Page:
Dscf2842The frame to one of my panniers broke again in El Calafate but luckily I found a good welding shop and had the break fixed. The name of the shop is ¨El Garage¨ and the owners are Sergio and Raul who are very nice guys. They had a friend named Santiago who knew English and I talked with him for a long time. This gomeria has a the best view out of the ones I have visited so far.
(The garage is located on Valentin Feilberg 364. It is on the other side of the grocery store and a drive up the hill for a little ways. Phone 02902-491982)

51. Yes Ushuaia at last!(03/23-27/08)

A quick 3 days of riding only paved roads got me to Ushuaia. I wanted to get there fast because the weather was getting very cold and riding in the snow was my greatest fear. The 3 days of riding were very painful because it rained the whole time and to my disappointment the majority of Patagonia looks like Nebraska.
Once you get to Tierra del Fuego you have to make 2 mandatory crossings into Chile in order to get to Ushuaia. If I had known this ahead of time I might have just skipped Chile! (Just joking) Chile was beautiful but everything was so damn expensive there. ($6 U.S. for gas, $1 for 12 ounce pop, $15-20 hostels).
(Tip: Make sure and stock up on groceries at the Carrefour in Rio Grande because the prices are much better there than the grocery stores in Ushuaia).

 It was not until Rio Grande that I got to the beautiful part of Patagonia which is full of forests and wildlife. This 100 mile stretch of road to get to Ushuaia is probably one of the most beautiful that I have seen. The land is truly unmolested besides the trails from ATV´s and dirtbikes every few miles. Until now I have not had any negative experiences with ATV riders.
The ATV riders I experienced in Patagonia were truly stupid. I think that maybe they were having some kind of event that day because they were everywhere a long the road. Instead of parking their trucks and cars away from the road they park them right next to the highway in long lines and than expected every passing vehicle to slow down to 20 kph.

I was surprised to see an oncoming ambulance with its lights on and a convoy of 10 trucks following it (driving on both sides of the road). I understand comraderie but this was just plain dumb. They were making the highway dangerous.

Ushuaia was a very beautiful city but unfortunately I did not get to see the city in all of its beauty for 2 days because it rained so much. My tent, sleeping bag, and boots all got soaked in the rain. The drive down to Ushuaia was a true test on my imune system but fortunately I never got sick.
                              (About 8 layers of clothing and you really look like you gained 50lbs)
 While in Ushuaia I visited a nice glacier with friends from Buenos Aires that I met the day before. We took a taxi to get to glacier that was on a mountain right next to the city. I was surprised to see another ¨Salcar¨ sticker on the window of the chairlift building. These stickers were from Salvador, the nice guy I stayed with in Nicaragua who made the same trip 2 years earlier. At first the weather was poor at the glacier and we thought about turning back but it is a good thing we did not because on the way down the snow stopped and the clouds went away leaving an amazing view of the city below.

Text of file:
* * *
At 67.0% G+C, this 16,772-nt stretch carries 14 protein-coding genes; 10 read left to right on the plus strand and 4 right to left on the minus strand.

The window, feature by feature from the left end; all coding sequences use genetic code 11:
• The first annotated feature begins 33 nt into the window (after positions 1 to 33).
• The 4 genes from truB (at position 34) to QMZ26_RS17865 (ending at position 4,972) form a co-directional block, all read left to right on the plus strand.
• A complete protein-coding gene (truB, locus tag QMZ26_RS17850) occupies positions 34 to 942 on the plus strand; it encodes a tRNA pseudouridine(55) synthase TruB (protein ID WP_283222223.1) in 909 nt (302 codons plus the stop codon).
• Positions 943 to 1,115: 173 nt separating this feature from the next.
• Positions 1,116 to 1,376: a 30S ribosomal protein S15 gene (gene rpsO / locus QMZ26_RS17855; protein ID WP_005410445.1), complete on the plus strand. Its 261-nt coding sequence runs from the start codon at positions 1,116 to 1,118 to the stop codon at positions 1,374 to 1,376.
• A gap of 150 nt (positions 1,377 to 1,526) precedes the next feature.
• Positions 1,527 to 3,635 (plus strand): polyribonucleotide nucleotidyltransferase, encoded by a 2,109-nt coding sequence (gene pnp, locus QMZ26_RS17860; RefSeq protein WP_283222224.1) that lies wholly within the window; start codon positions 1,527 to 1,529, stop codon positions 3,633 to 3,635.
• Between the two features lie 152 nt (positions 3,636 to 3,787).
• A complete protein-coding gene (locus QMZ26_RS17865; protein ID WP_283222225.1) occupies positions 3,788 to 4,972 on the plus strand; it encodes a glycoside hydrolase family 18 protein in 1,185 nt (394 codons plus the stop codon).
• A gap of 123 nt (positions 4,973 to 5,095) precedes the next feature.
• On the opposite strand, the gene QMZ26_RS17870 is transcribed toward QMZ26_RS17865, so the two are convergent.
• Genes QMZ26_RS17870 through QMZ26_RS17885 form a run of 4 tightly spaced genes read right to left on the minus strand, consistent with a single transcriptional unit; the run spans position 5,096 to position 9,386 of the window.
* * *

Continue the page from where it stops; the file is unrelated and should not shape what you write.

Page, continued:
The day after my arrival to Ushuaia I made sure to try and call/email everyone who helped me out on my trip. It was really great to talk to the mechanic in Honduras who helped me fix my air filter. It was also nice to thank all the great couchsurfers I have stayed with. Unfortunately, I lost many phone numbers and emails and I just wanted to say thank you on here to anyone I did not personally thank. 

 I met a nice guy from Buenos Aires named Jota at the internet cafe and we hung out at his hostel for a couple of days. At the hostel I met a lot of people that Jota had made friends with and they were all really nice too. This hostel was amazing. It overlooks the water with a nice view of the mountains, has a great log cabin type construction on the inside, and his located right in the heart of downtown Ushuaia. The cost was $15 U.S. a night and it comes with a free breakfast. The staff was friendly and helpful even despite me not being a customer. The name of the hostel is Free Style Backpacker´s Hostel and here is a link to reviews of it.

 It was pretty hard to leave Ushuaia because I had made good friends and there was so much to do. Not wanting to be driving on ice and snow was what made me leave. To do the trip over again I would try to arrive in January or Febuary and spend a couple of weeks hiking there.

50. The Chilean Darien Gap (03/12-19/08)

After leaving Valdivia, I headed South for Puerto Montt where my plan was to head Southeast along the mainland where I heard that there was a dirt road connecting North and South Chile together. Two days of driving and a ferry fee later it turned out that there was no road as the dirt road I was on abruptly ended and hour past Hornopiren.
 (Here a man flyfishes in a beautiful river. I took this on to make my flyfishing guru friend Philip jealous.)

Frustrated, I returned to Puerto Montt and tried to make up my mind about whether to head an hour North to Osorno or to head South to Paragua and cross over to the Island of Chiloe. I knew the ferry fee was $70 from Chiloe to the mainland and that it would probably be a couple days wait to catch it.